Non-personalized content is influenced by things like the content you’re currently viewing, activity in your active Search session, and your location. Non-personalized ads are influenced by the content you’re currently viewing and your general location. Personalized content and ads can also include more relevant results, recommendations, and tailored ads based on past activity from this browser, like previous Google searches. We also use cookies and data to tailor the experience to be age-appropriate, if relevant.

Select “More options” to see additional information, including details about managing your privacy settings. You can also visit at any time.

Adblock test (Why?)


Source link

Continue Reading


Society in Problematic Transition



The Cavalier Religious Right Wing with its ambitious political support(Republicans in America and Conservatives in Canada) is busy at work in front of our legislatures, City Halls, and City Parks promoting their firebrand anti-this and anti-that. In the name of the children(teachers union call sign) this umbrella organization of disgruntled populists, foot soldiers of ideologies and faiths of the past, present themselves as concerned parents, protectors of righteous education, and a building block towards a socio-religious bulwark against societal confusion. The religious right believes society has moved away from the historically accepted status quo, where man and woman are seen as easy examples of God’s design. Talk of Genders, trans-gender washrooms, the right to reveal your true self, and even self-expression itself is seen as attacks upon faith-built communities, the North America of the past, and even upon God (Himself).

Some progressive groups counterprotest these ever-growing pressure groups, attempting to protect the rights, granted and fought for by The LGBTQ+ Community Emotions are high, as these entrenched yet powerful movements, one of religion vs. Individual expressed rights take the field in many communities across this continent. Book burning in America along with commonplace censorship of books and even teachers who do not meet their expectations, pressuring legislatures or parliament alike with donations and even threats to unseat present-day politicians and replace them with elected officials that support the right.

This umbrella group comprises many conservative faiths, where Christians, Jews, Hindus, and Muslims seem to have buried their competitive hatchet to face down their progressive opponents. Politicians cannot ignore this group, for fear of elections lost, or revenue reserves depleted by this group’s efforts. Mothers, parents, pastors, mullahs, priests, rabbis, and others standing in place representing their God, and their faith, perhaps viewed as closed-minded, but nonetheless determined in their Sacred Books Revelations. Power found within their faith, perhaps tunnel-visioned, but righteous in the world eye’s, just as their efforts against abortion show. An understanding of the different disallowed, or seen as wrongful perversion. The struggle between two essential absolutes, one struggling to get closer to their God, the other to their true human meaning, struggles to see what cannot be fully seen, only felt emotionally and physically. To be true to one’s self, instead of an outer presence.

These events can lead to the toppling of governments, politicians’ careers, and the transformation of social domestic policy. Religiosity and sexual-transitional rights are democratically challenging. The two solitudes are famously uncooperative with each other or democratic agencies. How do you work with two opposites who believe themselves to be right in their efforts and determination to change the direction of society and human affairs?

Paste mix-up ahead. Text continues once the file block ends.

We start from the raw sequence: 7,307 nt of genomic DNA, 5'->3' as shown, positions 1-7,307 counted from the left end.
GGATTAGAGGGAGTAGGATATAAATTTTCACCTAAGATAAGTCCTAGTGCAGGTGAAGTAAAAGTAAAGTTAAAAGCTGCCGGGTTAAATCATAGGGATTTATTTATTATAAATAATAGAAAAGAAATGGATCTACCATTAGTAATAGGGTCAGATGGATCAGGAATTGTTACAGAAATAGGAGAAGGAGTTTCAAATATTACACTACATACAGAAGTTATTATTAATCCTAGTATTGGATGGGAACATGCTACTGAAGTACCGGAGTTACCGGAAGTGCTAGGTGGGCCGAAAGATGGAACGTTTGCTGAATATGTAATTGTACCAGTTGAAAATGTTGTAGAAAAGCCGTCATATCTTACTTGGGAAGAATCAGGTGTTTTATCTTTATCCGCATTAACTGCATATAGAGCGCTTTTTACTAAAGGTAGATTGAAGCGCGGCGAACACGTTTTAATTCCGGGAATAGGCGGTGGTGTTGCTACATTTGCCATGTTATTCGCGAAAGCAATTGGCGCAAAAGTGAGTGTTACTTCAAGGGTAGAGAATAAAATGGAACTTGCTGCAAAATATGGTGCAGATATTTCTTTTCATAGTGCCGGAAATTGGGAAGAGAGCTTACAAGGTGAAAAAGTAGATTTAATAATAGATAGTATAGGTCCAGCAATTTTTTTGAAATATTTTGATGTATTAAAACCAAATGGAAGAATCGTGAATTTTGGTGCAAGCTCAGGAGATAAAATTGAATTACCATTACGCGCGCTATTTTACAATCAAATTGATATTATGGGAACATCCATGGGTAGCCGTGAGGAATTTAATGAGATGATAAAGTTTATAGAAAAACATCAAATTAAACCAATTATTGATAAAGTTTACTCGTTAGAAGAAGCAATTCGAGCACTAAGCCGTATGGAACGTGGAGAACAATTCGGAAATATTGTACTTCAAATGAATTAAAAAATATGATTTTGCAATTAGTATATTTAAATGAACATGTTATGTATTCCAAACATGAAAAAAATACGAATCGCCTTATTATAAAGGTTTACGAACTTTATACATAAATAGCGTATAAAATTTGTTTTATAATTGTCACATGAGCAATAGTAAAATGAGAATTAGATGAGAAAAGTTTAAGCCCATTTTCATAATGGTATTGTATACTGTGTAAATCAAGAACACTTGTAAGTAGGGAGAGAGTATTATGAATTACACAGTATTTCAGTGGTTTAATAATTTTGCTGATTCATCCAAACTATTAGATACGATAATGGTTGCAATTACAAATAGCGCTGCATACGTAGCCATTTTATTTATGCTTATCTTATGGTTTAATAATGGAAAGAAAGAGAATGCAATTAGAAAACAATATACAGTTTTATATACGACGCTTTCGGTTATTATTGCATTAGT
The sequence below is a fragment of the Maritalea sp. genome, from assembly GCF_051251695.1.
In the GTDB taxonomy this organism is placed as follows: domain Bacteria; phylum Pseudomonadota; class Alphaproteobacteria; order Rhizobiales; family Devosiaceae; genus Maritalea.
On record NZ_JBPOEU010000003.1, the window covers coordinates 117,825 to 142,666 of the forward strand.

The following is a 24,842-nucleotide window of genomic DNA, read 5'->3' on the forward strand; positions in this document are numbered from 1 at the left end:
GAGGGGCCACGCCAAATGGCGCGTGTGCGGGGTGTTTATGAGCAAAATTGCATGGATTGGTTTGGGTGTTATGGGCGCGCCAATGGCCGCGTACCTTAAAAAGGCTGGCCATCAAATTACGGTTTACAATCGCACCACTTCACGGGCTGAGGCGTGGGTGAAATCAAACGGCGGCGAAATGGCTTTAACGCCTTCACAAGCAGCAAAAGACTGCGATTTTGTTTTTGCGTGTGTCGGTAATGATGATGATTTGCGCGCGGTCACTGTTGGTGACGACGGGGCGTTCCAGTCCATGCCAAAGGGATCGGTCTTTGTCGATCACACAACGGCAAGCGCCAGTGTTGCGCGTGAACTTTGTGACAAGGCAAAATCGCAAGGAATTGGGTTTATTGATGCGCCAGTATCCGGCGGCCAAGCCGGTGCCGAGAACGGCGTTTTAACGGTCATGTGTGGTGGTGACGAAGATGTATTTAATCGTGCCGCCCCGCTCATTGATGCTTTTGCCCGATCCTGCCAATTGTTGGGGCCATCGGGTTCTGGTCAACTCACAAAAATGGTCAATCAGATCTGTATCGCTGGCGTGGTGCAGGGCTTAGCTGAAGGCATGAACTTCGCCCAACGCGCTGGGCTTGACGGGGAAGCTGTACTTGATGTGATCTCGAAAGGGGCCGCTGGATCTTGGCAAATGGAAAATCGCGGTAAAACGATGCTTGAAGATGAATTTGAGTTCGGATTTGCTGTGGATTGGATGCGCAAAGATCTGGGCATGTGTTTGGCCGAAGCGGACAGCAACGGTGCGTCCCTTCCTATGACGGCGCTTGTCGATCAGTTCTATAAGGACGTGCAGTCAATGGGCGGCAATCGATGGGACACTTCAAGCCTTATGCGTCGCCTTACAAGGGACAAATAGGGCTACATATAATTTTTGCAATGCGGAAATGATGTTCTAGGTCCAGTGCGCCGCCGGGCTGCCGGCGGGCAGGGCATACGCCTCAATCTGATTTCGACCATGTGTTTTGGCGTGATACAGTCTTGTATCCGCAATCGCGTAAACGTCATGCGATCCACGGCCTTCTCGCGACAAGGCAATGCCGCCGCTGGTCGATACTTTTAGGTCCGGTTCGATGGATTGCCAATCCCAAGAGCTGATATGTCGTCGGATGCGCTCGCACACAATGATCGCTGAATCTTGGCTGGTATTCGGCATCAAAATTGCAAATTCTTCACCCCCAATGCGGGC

Steven Kaszab
Bradford, Ontario

Continue Reading


Canada is still processing visas for Indian nationals



A recent diplomatic dispute between Canada and India has placed a strain on the relationship between the two countries.

Canadian Prime Minister Justin Trudeau and Indian Prime Minister Narendra Modi came to a disagreement surrounding the killing of a prominent Canadian-Sikh leader in British Columbia. Trudeau says there is credible intelligence to confirm that agents of the Indian government were involved in the assassination. Modi refutes this.

As a result, on Thursday, September 21, BLS, India’s visa processing centres in Canada, suspended services citing operational reasons. This includes centres in Toronto, Ottawa, and Vancouver.

Earlier this week in New York, when asked outright if Canada would reciprocate, Trudeau said his focus was to maintain the rule of law in Canada. He said Canada would continue to do the work it took to keep Canadians safe.


There has been no indication that Canada will stop processing visas for Indian nationals, and it is still accepting new applications as it normally does.

Processing times for visas for Indian nationals looking to come to Canada remain the same as always. Immigration Refugees and Citizenship Canada (IRCC) aims to process all 80% of applications within service standards, regardless of nationality.

Canada a safe country

In addition to closing its visa processing centres in Canada, India has issued a travel advisory for Indians travelling to Canada, citing safety concerns.

Speaking with the Canadian Press, Immigration Minister Marc Miller urged Indians who are concerned about safety to remain calm.

“I think everyone knows Canada is a safe country and given the events of the last two or three days and the seriousness of the allegations that – it’s important for everyone to stay calm.”

Canada consistently ranks among the safest countries in the world. According to the most recent Global Peace Index, Canada came in 11th position for 2023.

Further, a 2022 report by the Canadian Bureau for International Education (CBIE) found that international students consistently choose Canada for their education because of its unique reputation for safety and tolerance.

The CBIE found that in 2022, 40% of international students in Canada were Indian. This is despite a similar warning from India’s government in September 2022.

IRCC reports that there were 800,000 international students in Canada in 2022. This means approximately 320,000 Indian students were studying in Canada during the last academic year.

Indians in Canada

India is the largest source country for immigration in Canada. In 2022, there were 118,095 Indians who gained permanent residence in Canada. Of these, 59,503 Indians transitioned from permanent residents to Canadian citizens.

Canada has ambitious immigration targets in the 2023-2025 Immigration Levels Plan. It hopes to admit more than 500,000 permanent residents each year by the end of 2025. The next Plan is expected by November 1 this year, but Minister Miller has said he doesn’t anticipate the targets will be lowered.


Source link

Continue Reading